By Ken Williams | Editor
The Uptown Bikeways plan, the Uptown Gateway project and the potential historic designation of the old Rees-Stealy Medical Clinic drew the attention of Bankers Hill business leaders at the monthly meeting of the Metro San Diego Community Development Corp. (Metro CDC).
The meeting, held March 13 in St. Paul’s Manor Café Room, attracted about 40 members who heard updates on three big projects that will directly or indirectly affect Bankers Hill.
Mariah VanZeer, an associate active transportation planner for the San Diego Association of Governments (SANDAG), in her role as project manager discussed the Uptown Bikeways time line.
VanZeer focused on the “Fourth and Fifth Avenue Bikeways” portion of the project, which is the first phase of the Uptown Bikeways project that will eventually connect Uptown to Downtown, Old Town, Mission Valley, North Park and Balboa Park.
The first phase creates protected bike lanes from B Street Downtown, north to Washington Street in Hillcrest, via Fourth and Fifth avenues.
According to SANDAG: “Separated bike lanes are protected from vehicle lanes by a vertical element such as raised medians, on-street parking, or bollards, and provide a degree of safety desired by people who are interested in biking for transportation, but are concerned about the safety of riding with vehicle traffic. Buffered bike lanes are conventional bike lanes combined with a painted buffer that increases the distance between people on bikes and the adjacent motor vehicle travel lane and/or parking lane.”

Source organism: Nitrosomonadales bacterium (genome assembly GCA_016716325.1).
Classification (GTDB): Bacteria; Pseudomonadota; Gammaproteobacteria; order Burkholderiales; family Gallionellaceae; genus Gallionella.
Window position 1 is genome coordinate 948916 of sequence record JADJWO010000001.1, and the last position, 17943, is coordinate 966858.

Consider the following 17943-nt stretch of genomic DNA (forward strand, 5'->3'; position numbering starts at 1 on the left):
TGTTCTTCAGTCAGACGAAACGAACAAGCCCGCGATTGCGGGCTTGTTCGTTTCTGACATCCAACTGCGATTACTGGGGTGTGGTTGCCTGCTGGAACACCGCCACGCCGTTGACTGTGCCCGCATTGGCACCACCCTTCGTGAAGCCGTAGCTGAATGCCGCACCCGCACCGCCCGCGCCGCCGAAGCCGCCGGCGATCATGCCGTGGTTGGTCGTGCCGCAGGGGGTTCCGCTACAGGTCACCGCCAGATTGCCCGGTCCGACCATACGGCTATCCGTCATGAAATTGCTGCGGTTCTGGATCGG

The project includes traffic-calming measures as well as improvements to protect pedestrians, such as curb extensions, rapid flashing beacons and high visibility crosswalks.
Additional lighting and landscaping are on the wish list of enhancements — which are not provided by SANDAG or the city — but would have to be paid for by local community groups, such as property and business owners along the routes, or by a maintenance assessment district (MAD) that would need to be created.
VanZeer said the project jumped its biggest hurdle after clearing the California Environmental Quality Act (CEQA) on July 22, 2016. Now in the final design stage, the project is expected to begin construction in 2018. The budget for the “Fourth and Fifth Avenue Bikeways” portion is $13.2 million.
Metro CDC moderator Leo Wilson took SANDAG to task for poor communication with Bankers Hill property and business owners.
“SANDAG should bring property owners to the table regarding this project,” said Wilson, who received reassurances from VanZeer that she would comply.
One potential problem appears to be landscaping and lighting. The Metro CDC, for example, wants the project to have enhanced landscaping and streetlights included midblock as a safety feature. VanZeer said she is waiting confirmation from the City Attorney that local parking revenue can be spent on those enhancements.
Tom Fox, a parking committee member, said the agency has the money to pay for the enhancements as well as the blinking lights at crosswalks.